Hacker group policing the police, expert says
Social media expert says 'Anonymous' becoming more political in the targets it selects
A social media watcher says threats like the ones levelled against Thunder Bay Police are becoming more common on the internet.
The hacker group Anonymous posted a video accusing police of not doing enough to investigate violence against First Nations women.
Kate Milberry, a specialist in social media and surveillance with the University of Alberta, said Anonymous is becoming more political in the targets it selects.
"They're quite ominous in a way," she said.
"They are [making] threats, make no mistake … they really have this end-of-the-world feel to me. But this is how this particular movement has coalesced."
Holding police 'to account'
Milberry says the growth of social media may make police forces more accountable for their actions.
But it’s not just hacker groups like Anonymous who are trying to hold police answerable through technology.
Milberry said everyday citizens used the internet to expose police actions against G-20 protesters in Toronto two years ago.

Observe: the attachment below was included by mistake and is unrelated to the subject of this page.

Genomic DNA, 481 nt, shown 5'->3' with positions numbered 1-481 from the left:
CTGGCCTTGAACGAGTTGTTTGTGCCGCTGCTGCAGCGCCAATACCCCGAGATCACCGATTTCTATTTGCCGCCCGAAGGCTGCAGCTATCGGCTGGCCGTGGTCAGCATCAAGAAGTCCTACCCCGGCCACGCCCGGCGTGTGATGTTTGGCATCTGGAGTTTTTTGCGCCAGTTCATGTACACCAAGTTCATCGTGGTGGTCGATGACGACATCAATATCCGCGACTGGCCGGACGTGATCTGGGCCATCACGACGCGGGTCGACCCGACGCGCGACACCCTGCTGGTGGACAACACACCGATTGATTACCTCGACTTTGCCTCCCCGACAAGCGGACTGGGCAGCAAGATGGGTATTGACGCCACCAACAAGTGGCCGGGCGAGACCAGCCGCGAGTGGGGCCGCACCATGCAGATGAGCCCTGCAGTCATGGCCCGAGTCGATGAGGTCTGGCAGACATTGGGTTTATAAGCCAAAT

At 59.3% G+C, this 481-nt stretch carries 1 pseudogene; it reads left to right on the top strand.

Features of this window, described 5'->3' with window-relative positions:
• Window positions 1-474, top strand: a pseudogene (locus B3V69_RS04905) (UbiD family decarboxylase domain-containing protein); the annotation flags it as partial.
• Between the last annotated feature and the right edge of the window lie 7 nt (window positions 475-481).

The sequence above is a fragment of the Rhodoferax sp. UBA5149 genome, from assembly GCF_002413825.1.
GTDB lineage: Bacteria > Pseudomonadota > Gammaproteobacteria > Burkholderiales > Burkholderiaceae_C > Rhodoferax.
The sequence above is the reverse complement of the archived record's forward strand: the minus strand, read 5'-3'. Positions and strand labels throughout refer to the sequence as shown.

"The world saw what unfolded in Toronto … 'Toronto Burning' ... [became] global headlines," she said.
"And so there was this ability for people to look back and to sort of record the police and there was this hope that this would hold them to account."
But the G20 example shows online sharing doesn't always guarantee accountability, Milberry said, noting that, out of the many officers who appeared to use excessive force, very few went to trial.
Meanwhile, Anonymous has threatened to release what it calls "mountains of dirt" on the Thunder Bay police service, starting next week.
Milberry said many questions still surround this collective — a "nebulous and mysterious globally-distributed group."
"Anybody can participate, anybody can self-identify as an 'Anon', as they call themselves."
At its core, members are hackers, computer experts, security experts or people who are simply internet savvy, she said.
Anonymous has hacked into the FBI and "mostly they're dealing in information," Milberry noted.
"When [Anonymous] began, they really were mostly mobilizing around internet freedoms, but that has increasingly moved into the off-line world."